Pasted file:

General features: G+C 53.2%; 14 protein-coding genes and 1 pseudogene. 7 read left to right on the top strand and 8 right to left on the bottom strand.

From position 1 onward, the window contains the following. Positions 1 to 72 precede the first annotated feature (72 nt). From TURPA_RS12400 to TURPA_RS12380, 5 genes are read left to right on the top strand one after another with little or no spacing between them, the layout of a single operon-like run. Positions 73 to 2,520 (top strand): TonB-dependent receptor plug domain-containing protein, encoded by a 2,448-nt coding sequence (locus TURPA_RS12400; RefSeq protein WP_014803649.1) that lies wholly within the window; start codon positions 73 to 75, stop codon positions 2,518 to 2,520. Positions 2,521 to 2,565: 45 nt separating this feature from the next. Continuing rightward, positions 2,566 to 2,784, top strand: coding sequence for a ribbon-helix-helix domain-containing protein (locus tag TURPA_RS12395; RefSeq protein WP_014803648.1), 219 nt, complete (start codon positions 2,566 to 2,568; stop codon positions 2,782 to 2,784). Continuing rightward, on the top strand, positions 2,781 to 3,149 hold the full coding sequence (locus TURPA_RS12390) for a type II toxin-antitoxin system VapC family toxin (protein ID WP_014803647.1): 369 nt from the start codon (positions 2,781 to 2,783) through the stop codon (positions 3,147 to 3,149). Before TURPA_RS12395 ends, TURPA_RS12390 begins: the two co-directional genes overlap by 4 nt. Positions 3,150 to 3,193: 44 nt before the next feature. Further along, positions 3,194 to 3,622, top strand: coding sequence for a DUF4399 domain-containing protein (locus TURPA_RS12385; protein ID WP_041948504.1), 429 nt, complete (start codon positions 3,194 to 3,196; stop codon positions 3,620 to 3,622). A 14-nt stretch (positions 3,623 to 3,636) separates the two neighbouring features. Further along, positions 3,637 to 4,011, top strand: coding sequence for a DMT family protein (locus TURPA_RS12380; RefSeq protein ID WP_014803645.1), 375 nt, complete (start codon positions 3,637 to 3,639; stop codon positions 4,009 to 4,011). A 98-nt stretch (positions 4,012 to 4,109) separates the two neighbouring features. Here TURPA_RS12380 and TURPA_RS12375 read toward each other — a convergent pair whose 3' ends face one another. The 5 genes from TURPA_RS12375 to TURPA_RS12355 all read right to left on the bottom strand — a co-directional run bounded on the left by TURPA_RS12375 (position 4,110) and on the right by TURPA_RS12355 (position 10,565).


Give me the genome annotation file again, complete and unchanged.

General features: G+C 53.2%; 14 protein-coding genes and 1 pseudogene. 7 read left to right on the top strand and 8 right to left on the bottom strand.

From position 1 onward, the window contains the following. Positions 1 to 72 precede the first annotated feature (72 nt). From TURPA_RS12400 to TURPA_RS12380, 5 genes are read left to right on the top strand one after another with little or no spacing between them, the layout of a single operon-like run. Positions 73 to 2,520 (top strand): TonB-dependent receptor plug domain-containing protein, encoded by a 2,448-nt coding sequence (locus TURPA_RS12400; RefSeq protein WP_014803649.1) that lies wholly within the window; start codon positions 73 to 75, stop codon positions 2,518 to 2,520. Positions 2,521 to 2,565: 45 nt separating this feature from the next. Continuing rightward, positions 2,566 to 2,784, top strand: coding sequence for a ribbon-helix-helix domain-containing protein (locus tag TURPA_RS12395; RefSeq protein WP_014803648.1), 219 nt, complete (start codon positions 2,566 to 2,568; stop codon positions 2,782 to 2,784). Continuing rightward, on the top strand, positions 2,781 to 3,149 hold the full coding sequence (locus TURPA_RS12390) for a type II toxin-antitoxin system VapC family toxin (protein ID WP_014803647.1): 369 nt from the start codon (positions 2,781 to 2,783) through the stop codon (positions 3,147 to 3,149). Before TURPA_RS12395 ends, TURPA_RS12390 begins: the two co-directional genes overlap by 4 nt. Positions 3,150 to 3,193: 44 nt before the next feature. Further along, positions 3,194 to 3,622, top strand: coding sequence for a DUF4399 domain-containing protein (locus TURPA_RS12385; protein ID WP_041948504.1), 429 nt, complete (start codon positions 3,194 to 3,196; stop codon positions 3,620 to 3,622). A 14-nt stretch (positions 3,623 to 3,636) separates the two neighbouring features. Further along, positions 3,637 to 4,011, top strand: coding sequence for a DMT family protein (locus TURPA_RS12380; RefSeq protein ID WP_014803645.1), 375 nt, complete (start codon positions 3,637 to 3,639; stop codon positions 4,009 to 4,011). A 98-nt stretch (positions 4,012 to 4,109) separates the two neighbouring features. Here TURPA_RS12380 and TURPA_RS12375 read toward each other — a convergent pair whose 3' ends face one another. The 5 genes from TURPA_RS12375 to TURPA_RS12355 all read right to left on the bottom strand — a co-directional run bounded on the left by TURPA_RS12375 (position 4,110) and on the right by TURPA_RS12355 (position 10,565).